And early evidence from the 2020 presidential race suggests that isn’t going to change this year. Youth turnout in the first states to hold primaries and caucuses has ranged from 10% in Alabama to 24% in Iowa.

Wednesday, March 18, 2020

Steve Flowers - Inside the Statehouse: U.S. Senate race is ticking down to a runoff

Editor's note: The March 31 runoff election has been postponed until July 14. 

  We have a great race for the U.S. Senate seat. When the votes from the first primary were counted, Jeff Sessions and Tommy Tuberville were in a virtual tie at 32% and 33%, respectively. 

  Mobile-Baldwin Congressman Bradley Byrne garnered 25% of the vote, which is significant, and Roy Moore’s 7% is nothing to sneeze at. Tuberville and Sessions will be fighting to convince Byrne and Moore voters to come to their aid. However, the most important quotient of Sessions’ and Tuberville’s missions will be to get their voters back to the polls.

Tuesday, March 17, 2020

10 things to know about the real St. Patrick

  Today people around the world are celebrating St. Patrick’s Day by parading in green hats, sporting images of shamrocks and leprechauns – tiny, grinning, fairy men – pinned to their lapels. Patrick’s picture will adorn greeting cards: an aged, bearded bishop in flowing robes, grasping a bishop’s staff and glaring at a coil of snakes.

Monday, March 16, 2020

Lies, damn lies and post-truth

  Most politicians lie.

  Or do they?

  Even if we could find some isolated example of a politician who was scrupulously honest – former President Jimmy Carter, perhaps – the question is how to think about the rest of them.

  And if most politicians lie, then why are some Americans so hard on President Donald Trump?

Sunday, March 15, 2020

The two-party system is here to stay

  The American two-party system has long been besieged. Many of the founders feared that organizing people along ideological lines would be dangerous to the fledgling nation. Alexander Hamilton called political parties a “most fatal disease,” James Madison renounced the “violence of faction,” and George Washington feared that an overly successful party would create “frightful despotism.”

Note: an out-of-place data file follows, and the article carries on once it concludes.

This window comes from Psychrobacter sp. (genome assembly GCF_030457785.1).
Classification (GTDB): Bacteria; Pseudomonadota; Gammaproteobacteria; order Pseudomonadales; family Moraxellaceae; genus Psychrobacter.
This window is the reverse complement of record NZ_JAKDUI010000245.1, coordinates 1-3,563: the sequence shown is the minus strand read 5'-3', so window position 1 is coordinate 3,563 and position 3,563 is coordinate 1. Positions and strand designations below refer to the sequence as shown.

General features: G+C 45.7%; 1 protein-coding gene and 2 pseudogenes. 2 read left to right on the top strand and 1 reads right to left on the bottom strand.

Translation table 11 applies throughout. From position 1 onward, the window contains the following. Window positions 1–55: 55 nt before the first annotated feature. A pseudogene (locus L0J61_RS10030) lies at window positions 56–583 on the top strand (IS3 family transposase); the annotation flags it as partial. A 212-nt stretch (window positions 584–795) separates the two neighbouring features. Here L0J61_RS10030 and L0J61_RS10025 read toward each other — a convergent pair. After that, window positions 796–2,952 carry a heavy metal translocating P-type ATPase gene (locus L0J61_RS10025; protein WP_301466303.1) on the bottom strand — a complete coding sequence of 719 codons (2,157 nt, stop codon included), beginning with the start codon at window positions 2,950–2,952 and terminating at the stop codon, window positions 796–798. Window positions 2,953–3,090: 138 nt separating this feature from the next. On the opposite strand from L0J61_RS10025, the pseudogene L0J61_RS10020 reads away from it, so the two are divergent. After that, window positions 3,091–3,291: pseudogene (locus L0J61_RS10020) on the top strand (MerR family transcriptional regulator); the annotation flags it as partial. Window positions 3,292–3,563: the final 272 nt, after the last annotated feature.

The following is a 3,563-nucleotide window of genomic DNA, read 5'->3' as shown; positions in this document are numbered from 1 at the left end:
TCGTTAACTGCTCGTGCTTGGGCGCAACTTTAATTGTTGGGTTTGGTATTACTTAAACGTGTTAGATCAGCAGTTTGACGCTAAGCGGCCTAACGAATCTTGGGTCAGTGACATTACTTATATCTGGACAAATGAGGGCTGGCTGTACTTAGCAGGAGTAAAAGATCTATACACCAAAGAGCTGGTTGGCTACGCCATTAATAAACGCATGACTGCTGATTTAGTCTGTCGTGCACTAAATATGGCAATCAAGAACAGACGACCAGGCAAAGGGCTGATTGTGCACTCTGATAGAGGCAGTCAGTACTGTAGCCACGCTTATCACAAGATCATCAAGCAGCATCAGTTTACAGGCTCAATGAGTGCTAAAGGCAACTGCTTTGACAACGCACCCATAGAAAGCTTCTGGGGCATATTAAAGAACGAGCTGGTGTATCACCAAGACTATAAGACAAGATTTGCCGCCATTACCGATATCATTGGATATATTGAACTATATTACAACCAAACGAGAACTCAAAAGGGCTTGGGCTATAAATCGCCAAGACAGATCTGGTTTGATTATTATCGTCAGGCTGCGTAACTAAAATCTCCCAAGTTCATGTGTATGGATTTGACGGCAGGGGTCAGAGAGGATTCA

Saturday, March 14, 2020

A coronavirus recession may be coming: Here’s what to do with your money

  Global markets are crashing, the price of oil is plummeting, and even entire countries are in lockdown. The odds of a recession due to the new coronavirus outbreak are rising every day.

  A question I’m often asked as a finance professor and a CFA charterholder is what should people do with their money when the economy is slowing or in a recession, which typically causes riskier assets like stocks to decline. Fear causes many people to run for the hills.

Friday, March 13, 2020

On Friday the 13th, leave the superstitions at home

  Of all the days to stay in bed, Friday the 13th is surely the best. It’s the title of a popular (if increasingly corny) horror movie series; it’s associated with bad luck, and it’s generally thought to be a good time not to take any serious risks.

  Even if you try to escape it, you might fail, as happened to New Yorker Daz Baxter. On Friday 13th in 1976, he decided to just stay in bed for the day, only to be killed when the floor of his apartment block collapsed under him. There’s even a term for the terror the day evokes: Paraskevidekatriaphobia was coined by the psychotherapist Donald Dossey, a specialist in phobias, to describe an intense and irrational fear of the date.

Thursday, March 12, 2020

Don’t be fooled – most independents are partisans too